Click on the link here for Audio Player: otisredding1966-10-04
The immortal Otis Redding this week, recorded in concert at an unidentified venue (I’m thinking Baltimore? – call for clarification from readers please!) on October 4, 1966.
I forgot how turbo-charged Redding was in performance. This concert (actually two half-hour sets with an intermission in between) rocks almost continuously for over an hour.
It’s a tribute to the talent and raw energy this man had, and just what it sounds like for an artist to throw themselves into their work.
Redding was an astonishing performer, above his remarkable gift as an artist and writer. He really was an institution.
And here is an hour’s worth of why.
The sound is a bit rough, but hopefully it’s been smoothed out from some magical surgery I spent a few hours performing. It’s a frantic 71 minutes though.
Enjoy the show.
Click on the link here for Audio Player: 03 – I Want Everyone to Know
There’s a disturbing regularity this year, reporting on the passings of memorable and influential Artists. Fontella Bass is the latest. One of the truly distinctive voices in Soul, Bass scored a huge hit in the 1960’s with Rescue Me, a song sometimes attributed to Aretha Franklin (who later recorded it). But I’m here to tell you, it was Fontella Bass who made that song unforgettable.
And it’s probably been played constantly the past several days, since hearing of her passing at the too-young age of 72. So instead, I thought I would wander through her catalog and offer a track from her 1972 album for Paula Records, Free. Tonight it’s I Want Everyone To Know.
Another beautiful voice, another amazing talent. Gone now, but living forever through their music.
Gladys Knights & The Pips – Rightfully crowned The Empress Of Soul.
Click on the link here for Audio Player: Gladys Knight and The Pips – In Concert 1982
Some classic Soul this weekend by way of Gladys Knight and The Pips, live at the Jamaica World Music Festival from November 25, 1982.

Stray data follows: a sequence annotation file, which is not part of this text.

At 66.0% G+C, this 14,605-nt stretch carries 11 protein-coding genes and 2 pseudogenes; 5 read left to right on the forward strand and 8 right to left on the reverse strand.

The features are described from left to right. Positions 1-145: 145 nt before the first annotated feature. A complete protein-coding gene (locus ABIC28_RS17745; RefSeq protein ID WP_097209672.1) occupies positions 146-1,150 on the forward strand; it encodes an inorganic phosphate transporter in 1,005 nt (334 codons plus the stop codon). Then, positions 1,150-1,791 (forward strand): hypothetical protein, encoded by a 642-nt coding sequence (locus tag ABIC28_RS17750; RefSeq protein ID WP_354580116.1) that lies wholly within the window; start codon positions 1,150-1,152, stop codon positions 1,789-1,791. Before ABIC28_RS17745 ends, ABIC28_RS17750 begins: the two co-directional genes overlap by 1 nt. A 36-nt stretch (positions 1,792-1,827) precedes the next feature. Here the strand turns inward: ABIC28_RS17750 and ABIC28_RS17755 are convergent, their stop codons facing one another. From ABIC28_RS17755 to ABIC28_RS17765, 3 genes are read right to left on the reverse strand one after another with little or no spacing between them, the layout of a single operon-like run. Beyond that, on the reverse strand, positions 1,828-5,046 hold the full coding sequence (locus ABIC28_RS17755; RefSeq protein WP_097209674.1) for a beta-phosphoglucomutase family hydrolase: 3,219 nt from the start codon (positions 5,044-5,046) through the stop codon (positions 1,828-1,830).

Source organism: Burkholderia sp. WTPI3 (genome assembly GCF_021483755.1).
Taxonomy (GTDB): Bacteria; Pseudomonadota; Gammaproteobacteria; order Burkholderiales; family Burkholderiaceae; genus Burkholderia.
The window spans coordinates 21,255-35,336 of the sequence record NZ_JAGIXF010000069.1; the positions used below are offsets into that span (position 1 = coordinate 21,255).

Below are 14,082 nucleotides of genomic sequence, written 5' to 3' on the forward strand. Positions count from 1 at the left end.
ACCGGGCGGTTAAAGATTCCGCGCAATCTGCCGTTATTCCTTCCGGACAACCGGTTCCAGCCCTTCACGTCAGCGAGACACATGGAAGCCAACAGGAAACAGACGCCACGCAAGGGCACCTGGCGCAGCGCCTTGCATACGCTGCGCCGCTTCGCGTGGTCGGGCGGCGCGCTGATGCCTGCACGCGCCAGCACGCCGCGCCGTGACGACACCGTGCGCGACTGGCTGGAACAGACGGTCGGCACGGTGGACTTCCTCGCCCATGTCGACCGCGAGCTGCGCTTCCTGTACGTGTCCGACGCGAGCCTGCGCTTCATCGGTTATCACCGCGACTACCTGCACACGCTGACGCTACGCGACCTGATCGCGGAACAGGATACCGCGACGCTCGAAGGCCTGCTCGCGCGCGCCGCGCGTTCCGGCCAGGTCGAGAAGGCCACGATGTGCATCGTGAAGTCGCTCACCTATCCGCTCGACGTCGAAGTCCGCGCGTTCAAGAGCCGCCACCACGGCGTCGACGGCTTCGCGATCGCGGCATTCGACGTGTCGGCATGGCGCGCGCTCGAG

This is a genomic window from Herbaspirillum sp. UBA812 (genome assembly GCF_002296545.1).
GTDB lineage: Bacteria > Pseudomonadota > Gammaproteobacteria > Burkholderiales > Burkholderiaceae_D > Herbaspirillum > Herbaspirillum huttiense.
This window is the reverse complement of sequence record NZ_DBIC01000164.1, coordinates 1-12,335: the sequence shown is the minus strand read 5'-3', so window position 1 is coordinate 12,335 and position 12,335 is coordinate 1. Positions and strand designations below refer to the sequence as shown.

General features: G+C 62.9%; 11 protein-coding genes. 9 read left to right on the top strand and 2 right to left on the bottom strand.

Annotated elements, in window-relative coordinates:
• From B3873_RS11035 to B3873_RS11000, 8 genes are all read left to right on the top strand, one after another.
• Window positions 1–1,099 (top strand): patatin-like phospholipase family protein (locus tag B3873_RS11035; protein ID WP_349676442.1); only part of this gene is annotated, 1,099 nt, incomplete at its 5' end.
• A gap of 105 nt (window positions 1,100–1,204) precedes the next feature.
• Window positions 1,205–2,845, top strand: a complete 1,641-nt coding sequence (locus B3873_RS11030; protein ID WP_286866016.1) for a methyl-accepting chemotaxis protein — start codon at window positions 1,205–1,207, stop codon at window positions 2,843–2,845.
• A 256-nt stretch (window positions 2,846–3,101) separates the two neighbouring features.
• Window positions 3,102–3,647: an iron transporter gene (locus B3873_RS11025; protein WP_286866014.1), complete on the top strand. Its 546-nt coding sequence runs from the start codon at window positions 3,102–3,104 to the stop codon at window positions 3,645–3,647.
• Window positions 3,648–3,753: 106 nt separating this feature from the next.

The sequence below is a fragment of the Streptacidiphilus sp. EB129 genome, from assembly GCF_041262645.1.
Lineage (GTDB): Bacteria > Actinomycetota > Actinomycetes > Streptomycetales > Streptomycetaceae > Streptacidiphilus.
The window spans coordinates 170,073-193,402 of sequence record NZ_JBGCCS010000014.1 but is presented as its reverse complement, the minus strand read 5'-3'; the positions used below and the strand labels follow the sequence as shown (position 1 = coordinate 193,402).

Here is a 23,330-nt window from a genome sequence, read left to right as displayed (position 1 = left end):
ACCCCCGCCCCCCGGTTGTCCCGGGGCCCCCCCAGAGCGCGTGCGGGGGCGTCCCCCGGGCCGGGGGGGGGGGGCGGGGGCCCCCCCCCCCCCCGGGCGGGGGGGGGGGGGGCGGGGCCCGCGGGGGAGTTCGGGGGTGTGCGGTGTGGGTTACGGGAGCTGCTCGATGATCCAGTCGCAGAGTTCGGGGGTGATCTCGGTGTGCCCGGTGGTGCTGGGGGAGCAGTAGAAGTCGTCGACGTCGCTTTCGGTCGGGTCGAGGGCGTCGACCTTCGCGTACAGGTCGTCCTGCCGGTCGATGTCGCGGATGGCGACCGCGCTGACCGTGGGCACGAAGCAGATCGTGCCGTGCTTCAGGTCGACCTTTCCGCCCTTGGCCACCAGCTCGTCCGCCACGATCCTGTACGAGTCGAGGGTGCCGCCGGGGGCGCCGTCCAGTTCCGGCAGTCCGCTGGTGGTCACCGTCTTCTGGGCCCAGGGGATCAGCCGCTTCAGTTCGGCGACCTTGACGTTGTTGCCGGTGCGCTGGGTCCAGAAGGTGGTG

Great sounding concert (which I understand is now available commercially) and wonderful performances from The Empress of Soul and her associates.
Good times. Enjoy.
Margie Joseph – sometimes compared to Aretha Franklin, but all the time in a class by herself.
Click on the link here for audio player: Margie Joseph – Sweeter Tomorrow – 1970
Diving into some of the lesser luminaries in Pop Music this week. Tonight it’s Soul legend of the 70’s Margie Joseph who hasn’t been heard much from lately (giving up secular music in favor of Gospel may have something to do with it). Vocally compared by many to Aretha Franklin, Joseph was an outstanding performer in her own right and tonight’s track gives ample proof of that.
From her 1970 Volt album Margie Joseph Makes An Impression, here is Sweeter Tomorrow.
If you haven’t heard her before, and aren’t familiar with Margie Joseph, I would suggest you spend a few minutes getting acquainted.
Mel Carter – A 60’s Soul powerhouse.
Click on the link here for the audio player: Mel Carter – The Richest Man Alive – 1964
Sometimes an artist will be known for one song, and the rest of his output gets largely ignored. In the case of tonight’s track, not only has it been ignored, it hasn’t shown up on any of Mel Carter’s Greatest Hits compilations, or even recognized in his own discography as having existed. And that’s a shame, since The Richest Man Alive came out before his mega-hit Hold Me, Thrill Me . . . did, and even though it got moderate airplay when it was first issued, it didn’t achieve the classic status of the later song.
Sometimes those things just happen. A worthy song gets overshadowed and gets buried in the avalanche.
Well, not tonight anyway. For those of you who are familiar with Mel Carter and know his signature tune backwards, here is an earlier tune that stands on its own as a neglected classic.
If you’ve never heard of Mel Carter, or have no idea what he did; think 60’s Soul, gorgeous production and a great introduction to something you might have missed.
The Temps – sayin’ it in 1970. Still sayin’ it today.
Click on the Link: The Temptations – Ball Of Confusion – 1970
Forty-two years ago The Temptations summed it all up with Ball Of Confusion.
Forty-two years later, they’re still summing it up. The ball of confusion stays the same.
Turn it up and dig the words.
Bob Babbitt Funk Brother extraordinaire.
Click on the Link: Deon Jackson-Love Makes the World Go Round Feat: Bob Babbitt, Bass – 1966
Not a good week for Music. Yesterday brought the sad news about Jon Lord. But also yesterday morning brought the sad news about Bob Babbitt, one of the original Funk Brothers, who provided some of the most memorable instrumental accompaniment for the Classic Motown Sound and the great Soul tracks of the 60’s, passed away at the age of 74 after a long bout with brain Cancer.
Tonight, by way of tribute, is the 1966 mega-hit Love Makes The World Go Round, by Deon Jackson. Just listening to the intro and the bass line, it’s immediately recognizable. That’s the inimitable Bob Babbitt laying down the magic.
Like the legendary Wrecking Crew on the West Coast, The Funk Brothers were synonymous with some of the greatest Soul and R&B classics of the 60’s and 70’s, coming out of Detroit. That there is one less luminary from that Golden Age of indelible hits makes it pretty sad. But life is just like that.
Here’s a reminder if you’re familiar, and an introduction if you aren’t. Gorgeous, elegant Music making. Timeless.